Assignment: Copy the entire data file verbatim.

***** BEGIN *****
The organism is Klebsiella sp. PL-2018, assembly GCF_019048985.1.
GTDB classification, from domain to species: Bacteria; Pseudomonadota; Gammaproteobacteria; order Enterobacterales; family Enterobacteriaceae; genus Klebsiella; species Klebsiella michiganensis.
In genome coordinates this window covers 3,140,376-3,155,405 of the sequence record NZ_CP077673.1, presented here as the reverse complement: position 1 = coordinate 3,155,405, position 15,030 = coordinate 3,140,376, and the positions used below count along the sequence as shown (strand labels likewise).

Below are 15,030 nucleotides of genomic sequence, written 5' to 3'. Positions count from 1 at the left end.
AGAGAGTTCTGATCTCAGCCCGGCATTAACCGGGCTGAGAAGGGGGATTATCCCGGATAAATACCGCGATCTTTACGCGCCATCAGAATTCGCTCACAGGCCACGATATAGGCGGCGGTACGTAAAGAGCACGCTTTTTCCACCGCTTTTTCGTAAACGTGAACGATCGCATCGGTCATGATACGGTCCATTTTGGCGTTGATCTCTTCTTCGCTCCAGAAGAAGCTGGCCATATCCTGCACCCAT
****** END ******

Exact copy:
The organism is Klebsiella sp. PL-2018, assembly GCF_019048985.1.
GTDB classification, from domain to species: Bacteria; Pseudomonadota; Gammaproteobacteria; order Enterobacterales; family Enterobacteriaceae; genus Klebsiella; species Klebsiella michiganensis.
In genome coordinates this window covers 3,140,376-3,155,405 of the sequence record NZ_CP077673.1, presented here as the reverse complement: position 1 = coordinate 3,155,405, position 15,030 = coordinate 3,140,376, and the positions used below count along the sequence as shown (strand labels likewise).

Below are 15,030 nucleotides of genomic sequence, written 5' to 3'. Positions count from 1 at the left end.
AGAGAGTTCTGATCTCAGCCCGGCATTAACCGGGCTGAGAAGGGGGATTATCCCGGATAAATACCGCGATCTTTACGCGCCATCAGAATTCGCTCACAGGCCACGATATAGGCGGCGGTACGTAAAGAGCACGCTTTTTCCACCGCTTTTTCGTAAACGTGAACGATCGCATCGGTCATGATACGGTCCATTTTGGCGTTGATCTCTTCTTCGCTCCAGAAGAAGCTGGCCATATCCTGCACCCAT